GS Follows the Trend of Online Testing for the Keystones

By Emily Frazier

A countdown that was in the lobby as a reminder for students. Photo by Emily Frazier.

GS took on the Keystone exams with a more modernized approach, for the district opted to do them online.

The Keystones are a state-required assessment that determines students’ proficiency in literature, algebra, and science.

“Teachers use the data to find growth from year to year,” guidance counselor Mrs. Laura Klipa said. “There’s a whole lot of information that comes out of that. It shows you exactly what skill sets students are proficient in or need remediated in.”

Students take the exams for federal accountability which helps low-performing schools improve their academic performance. Through the results of the exams, schools can see what they need to do to guide students towards meeting the state standards.

“[It’s] like a basic measure of competency,” Mrs. Klipa said.

Students who don’t achieve a proficient score are expected to remediate and retest. The catch is that students scoring 4452 between the three with no scores below basic move on as well, so a consistent effort can show results.

“The Act 158 is a state requirement, and the first way to meet that graduation requirement is to pass the Keystones,” Klipa said. “In some students, it is difficult for them depending on levels of ability. So, then they give you other ways to do it.”

For those who struggle to pass or opted out of taking the test, there are other ways to prove you’re ready, such as acceptance into a four-year college, excelling at CWCTC or meeting the NCAA requirements.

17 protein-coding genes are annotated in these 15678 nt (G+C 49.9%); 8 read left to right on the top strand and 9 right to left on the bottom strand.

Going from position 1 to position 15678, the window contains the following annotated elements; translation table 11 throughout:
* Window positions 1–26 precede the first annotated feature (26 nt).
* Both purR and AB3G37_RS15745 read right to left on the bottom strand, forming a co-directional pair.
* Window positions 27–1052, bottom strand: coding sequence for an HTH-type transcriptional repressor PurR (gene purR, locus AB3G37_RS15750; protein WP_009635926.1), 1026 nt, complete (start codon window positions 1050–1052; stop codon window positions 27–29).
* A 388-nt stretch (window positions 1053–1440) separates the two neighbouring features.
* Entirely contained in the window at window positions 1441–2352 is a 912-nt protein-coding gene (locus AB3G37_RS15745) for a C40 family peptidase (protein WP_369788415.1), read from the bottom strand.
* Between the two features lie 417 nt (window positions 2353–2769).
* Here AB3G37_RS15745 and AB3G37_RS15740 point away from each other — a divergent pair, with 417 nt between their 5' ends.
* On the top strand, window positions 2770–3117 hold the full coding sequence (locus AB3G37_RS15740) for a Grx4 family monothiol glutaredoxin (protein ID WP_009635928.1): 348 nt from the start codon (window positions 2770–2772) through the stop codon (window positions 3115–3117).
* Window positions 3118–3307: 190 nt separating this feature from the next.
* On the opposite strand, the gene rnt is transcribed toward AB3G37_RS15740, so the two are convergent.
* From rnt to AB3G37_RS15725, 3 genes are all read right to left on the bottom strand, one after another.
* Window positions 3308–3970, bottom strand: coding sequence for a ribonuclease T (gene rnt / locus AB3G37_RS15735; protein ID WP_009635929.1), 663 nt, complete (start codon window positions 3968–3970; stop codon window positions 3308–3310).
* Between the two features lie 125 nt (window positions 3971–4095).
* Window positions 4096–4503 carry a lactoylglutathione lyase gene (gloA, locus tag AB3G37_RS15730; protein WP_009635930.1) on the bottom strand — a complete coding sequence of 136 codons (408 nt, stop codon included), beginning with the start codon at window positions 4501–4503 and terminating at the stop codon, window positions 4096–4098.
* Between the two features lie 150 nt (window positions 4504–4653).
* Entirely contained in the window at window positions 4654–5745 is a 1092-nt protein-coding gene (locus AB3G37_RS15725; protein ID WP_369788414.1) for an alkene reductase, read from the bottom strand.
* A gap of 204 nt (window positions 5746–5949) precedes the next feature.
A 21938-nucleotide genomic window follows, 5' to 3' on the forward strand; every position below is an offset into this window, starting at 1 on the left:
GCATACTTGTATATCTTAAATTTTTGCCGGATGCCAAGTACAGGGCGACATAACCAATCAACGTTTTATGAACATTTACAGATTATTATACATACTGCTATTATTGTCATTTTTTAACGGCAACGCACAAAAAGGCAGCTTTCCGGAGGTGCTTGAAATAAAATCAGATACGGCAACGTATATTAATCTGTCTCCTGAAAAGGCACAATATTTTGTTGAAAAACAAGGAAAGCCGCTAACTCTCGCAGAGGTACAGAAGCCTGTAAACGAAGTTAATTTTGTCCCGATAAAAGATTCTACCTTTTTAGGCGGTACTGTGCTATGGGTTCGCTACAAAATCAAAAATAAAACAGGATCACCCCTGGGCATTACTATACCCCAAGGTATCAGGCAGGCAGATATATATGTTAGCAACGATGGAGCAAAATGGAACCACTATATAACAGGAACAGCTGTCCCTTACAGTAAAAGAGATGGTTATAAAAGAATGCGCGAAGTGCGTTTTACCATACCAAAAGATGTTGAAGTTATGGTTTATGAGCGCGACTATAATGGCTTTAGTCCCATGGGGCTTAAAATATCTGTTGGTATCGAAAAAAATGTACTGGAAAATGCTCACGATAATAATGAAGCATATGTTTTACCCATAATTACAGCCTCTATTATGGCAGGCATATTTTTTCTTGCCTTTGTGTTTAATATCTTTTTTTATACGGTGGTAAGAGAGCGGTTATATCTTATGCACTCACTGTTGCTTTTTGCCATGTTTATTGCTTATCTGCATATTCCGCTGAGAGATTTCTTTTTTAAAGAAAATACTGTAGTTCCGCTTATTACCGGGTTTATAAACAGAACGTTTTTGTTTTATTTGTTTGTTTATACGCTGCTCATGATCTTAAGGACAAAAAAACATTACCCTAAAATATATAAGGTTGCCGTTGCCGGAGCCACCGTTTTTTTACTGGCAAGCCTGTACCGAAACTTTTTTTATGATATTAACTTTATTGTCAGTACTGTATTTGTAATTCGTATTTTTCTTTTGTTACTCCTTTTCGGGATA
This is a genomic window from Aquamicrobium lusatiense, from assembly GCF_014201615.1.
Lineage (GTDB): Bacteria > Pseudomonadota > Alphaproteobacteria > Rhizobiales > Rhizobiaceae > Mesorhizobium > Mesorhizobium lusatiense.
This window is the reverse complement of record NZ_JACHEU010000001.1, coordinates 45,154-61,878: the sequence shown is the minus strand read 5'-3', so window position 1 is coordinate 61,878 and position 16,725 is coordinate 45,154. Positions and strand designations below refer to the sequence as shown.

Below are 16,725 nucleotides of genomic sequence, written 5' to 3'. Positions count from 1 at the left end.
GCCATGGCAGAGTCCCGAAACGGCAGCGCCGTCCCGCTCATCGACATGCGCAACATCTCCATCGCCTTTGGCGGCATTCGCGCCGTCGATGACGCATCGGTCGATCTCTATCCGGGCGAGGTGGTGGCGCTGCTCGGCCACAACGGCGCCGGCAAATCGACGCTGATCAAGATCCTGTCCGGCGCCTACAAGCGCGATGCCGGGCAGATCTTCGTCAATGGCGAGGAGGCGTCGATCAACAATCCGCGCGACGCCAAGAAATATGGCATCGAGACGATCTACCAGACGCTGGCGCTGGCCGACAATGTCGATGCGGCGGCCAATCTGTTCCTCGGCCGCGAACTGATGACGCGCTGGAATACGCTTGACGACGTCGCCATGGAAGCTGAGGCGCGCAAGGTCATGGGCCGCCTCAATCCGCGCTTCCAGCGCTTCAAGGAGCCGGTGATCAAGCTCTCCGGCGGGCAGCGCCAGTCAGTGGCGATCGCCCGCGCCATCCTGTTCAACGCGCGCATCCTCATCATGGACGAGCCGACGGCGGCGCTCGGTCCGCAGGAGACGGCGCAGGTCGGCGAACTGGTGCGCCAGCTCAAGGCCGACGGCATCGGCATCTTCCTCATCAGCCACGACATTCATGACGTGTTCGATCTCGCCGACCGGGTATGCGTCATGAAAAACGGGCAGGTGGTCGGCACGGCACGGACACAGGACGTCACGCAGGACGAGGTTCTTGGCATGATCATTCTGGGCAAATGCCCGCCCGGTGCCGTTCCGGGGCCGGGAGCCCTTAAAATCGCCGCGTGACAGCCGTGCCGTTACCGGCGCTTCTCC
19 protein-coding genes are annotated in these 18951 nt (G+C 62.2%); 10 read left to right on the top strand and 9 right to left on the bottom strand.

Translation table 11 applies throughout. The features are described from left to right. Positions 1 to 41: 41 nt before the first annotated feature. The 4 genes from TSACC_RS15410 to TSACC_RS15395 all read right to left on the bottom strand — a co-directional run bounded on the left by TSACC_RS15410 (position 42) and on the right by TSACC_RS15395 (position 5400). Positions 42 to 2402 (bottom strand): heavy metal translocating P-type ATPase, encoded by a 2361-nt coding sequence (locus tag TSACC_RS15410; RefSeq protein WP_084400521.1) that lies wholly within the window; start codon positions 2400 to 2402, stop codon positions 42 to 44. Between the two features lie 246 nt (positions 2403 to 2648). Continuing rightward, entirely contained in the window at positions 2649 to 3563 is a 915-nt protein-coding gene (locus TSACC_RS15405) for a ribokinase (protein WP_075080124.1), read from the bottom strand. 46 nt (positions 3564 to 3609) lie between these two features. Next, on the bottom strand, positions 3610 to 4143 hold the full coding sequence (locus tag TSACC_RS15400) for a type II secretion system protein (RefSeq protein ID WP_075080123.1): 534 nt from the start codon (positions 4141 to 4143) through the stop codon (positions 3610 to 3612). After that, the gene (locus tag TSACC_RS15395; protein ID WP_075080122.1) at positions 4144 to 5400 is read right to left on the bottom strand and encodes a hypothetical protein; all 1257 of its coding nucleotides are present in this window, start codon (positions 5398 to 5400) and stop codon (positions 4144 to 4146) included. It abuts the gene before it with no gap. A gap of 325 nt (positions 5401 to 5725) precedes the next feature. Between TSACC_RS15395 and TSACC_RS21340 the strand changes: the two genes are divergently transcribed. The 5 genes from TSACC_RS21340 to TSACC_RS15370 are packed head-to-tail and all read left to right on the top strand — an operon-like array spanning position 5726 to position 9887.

Some students were more comfortable and had no worries going into the tests, for they felt well ready from their classes.

“I felt pretty prepared, and it was pretty easy and all,” sophomore Elanor Swanson said. “It was mostly the reading that was hard.”

Unlike in the past, the Keystones were taken online. Students used their school-issued laptops. Many precautions were taken so that no problems would occur during testing.

“It’s the trend to push towards paperless,” Klipa said. “There’s lots of tools on there.”

Whether this method of testing is successful or not is up to the students’ preferences.

“I did not like it all,” Swanson said. “It was more difficult to stay focused for me because it was like you’re just looking at the screen for hours. I find it easier to do it on paper, and you can write stuff out easier and jot things down.”

Some prefer to have a physical booklet to flip through while others enjoy the option to have passages read to them through that tool.

“We figured [we’d] kind of get our feet wet there and see how it goes,” Mrs. Klipa said, “I’m interested to hear what the student feedback is on it.”

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